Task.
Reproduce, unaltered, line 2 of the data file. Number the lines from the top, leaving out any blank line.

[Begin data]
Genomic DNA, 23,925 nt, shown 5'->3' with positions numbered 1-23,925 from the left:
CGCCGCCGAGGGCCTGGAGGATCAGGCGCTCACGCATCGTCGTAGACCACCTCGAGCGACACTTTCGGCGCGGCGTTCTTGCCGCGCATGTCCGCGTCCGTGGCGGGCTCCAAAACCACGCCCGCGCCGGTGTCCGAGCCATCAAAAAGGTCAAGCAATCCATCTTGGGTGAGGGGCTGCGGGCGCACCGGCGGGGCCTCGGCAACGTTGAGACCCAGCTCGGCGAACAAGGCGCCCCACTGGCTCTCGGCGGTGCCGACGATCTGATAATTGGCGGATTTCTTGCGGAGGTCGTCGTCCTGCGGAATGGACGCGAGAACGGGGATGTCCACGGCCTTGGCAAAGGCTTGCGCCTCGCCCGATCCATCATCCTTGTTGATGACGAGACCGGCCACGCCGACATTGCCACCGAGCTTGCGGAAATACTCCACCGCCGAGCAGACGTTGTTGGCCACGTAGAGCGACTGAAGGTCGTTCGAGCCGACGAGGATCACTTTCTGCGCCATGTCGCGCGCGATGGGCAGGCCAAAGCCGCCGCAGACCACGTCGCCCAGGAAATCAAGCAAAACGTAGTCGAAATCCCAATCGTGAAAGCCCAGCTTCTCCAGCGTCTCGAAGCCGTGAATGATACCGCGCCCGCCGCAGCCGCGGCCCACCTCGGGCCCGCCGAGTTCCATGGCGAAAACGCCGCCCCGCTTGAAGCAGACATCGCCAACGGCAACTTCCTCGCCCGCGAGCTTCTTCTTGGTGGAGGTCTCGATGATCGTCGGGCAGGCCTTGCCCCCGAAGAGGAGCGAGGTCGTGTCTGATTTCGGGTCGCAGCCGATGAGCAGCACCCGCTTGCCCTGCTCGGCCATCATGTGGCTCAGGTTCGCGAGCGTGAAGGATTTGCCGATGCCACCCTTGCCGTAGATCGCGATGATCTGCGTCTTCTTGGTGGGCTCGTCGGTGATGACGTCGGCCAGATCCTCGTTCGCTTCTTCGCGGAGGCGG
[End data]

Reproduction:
CGCCGCCGAGGGCCTGGAGGATCAGGCGCTCACGCATCGTCGTAGACCACCTCGAGCGACACTTTCGGCGCGGCGTTCTTGCCGCGCATGTCCGCGTCCGTGGCGGGCTCCAAAACCACGCCCGCGCCGGTGTCCGAGCCATCAAAAAGGTCAAGCAATCCATCTTGGGTGAGGGGCTGCGGGCGCACCGGCGGGGCCTCGGCAACGTTGAGACCCAGCTCGGCGAACAAGGCGCCCCACTGGCTCTCGGCGGTGCCGACGATCTGATAATTGGCGGATTTCTTGCGGAGGTCGTCGTCCTGCGGAATGGACGCGAGAACGGGGATGTCCACGGCCTTGGCAAAGGCTTGCGCCTCGCCCGATCCATCATCCTTGTTGATGACGAGACCGGCCACGCCGACATTGCCACCGAGCTTGCGGAAATACTCCACCGCCGAGCAGACGTTGTTGGCCACGTAGAGCGACTGAAGGTCGTTCGAGCCGACGAGGATCACTTTCTGCGCCATGTCGCGCGCGATGGGCAGGCCAAAGCCGCCGCAGACCACGTCGCCCAGGAAATCAAGCAAAACGTAGTCGAAATCCCAATCGTGAAAGCCCAGCTTCTCCAGCGTCTCGAAGCCGTGAATGATACCGCGCCCGCCGCAGCCGCGGCCCACCTCGGGCCCGCCGAGTTCCATGGCGAAAACGCCGCCCCGCTTGAAGCAGACATCGCCAACGGCAACTTCCTCGCCCGCGAGCTTCTTCTTGGTGGAGGTCTCGATGATCGTCGGGCAGGCCTTGCCCCCGAAGAGGAGCGAGGTCGTGTCTGATTTCGGGTCGCAGCCGATGAGCAGCACCCGCTTGCCCTGCTCGGCCATCATGTGGCTCAGGTTCGCGAGCGTGAAGGATTTGCCGATGCCACCCTTGCCGTAGATCGCGATGATCTGCGTCTTCTTGGTGGGCTCGTCGGTGATGACGTCGGCCAGATCCTCGTTCGCTTCTTCGCGGAGGCGG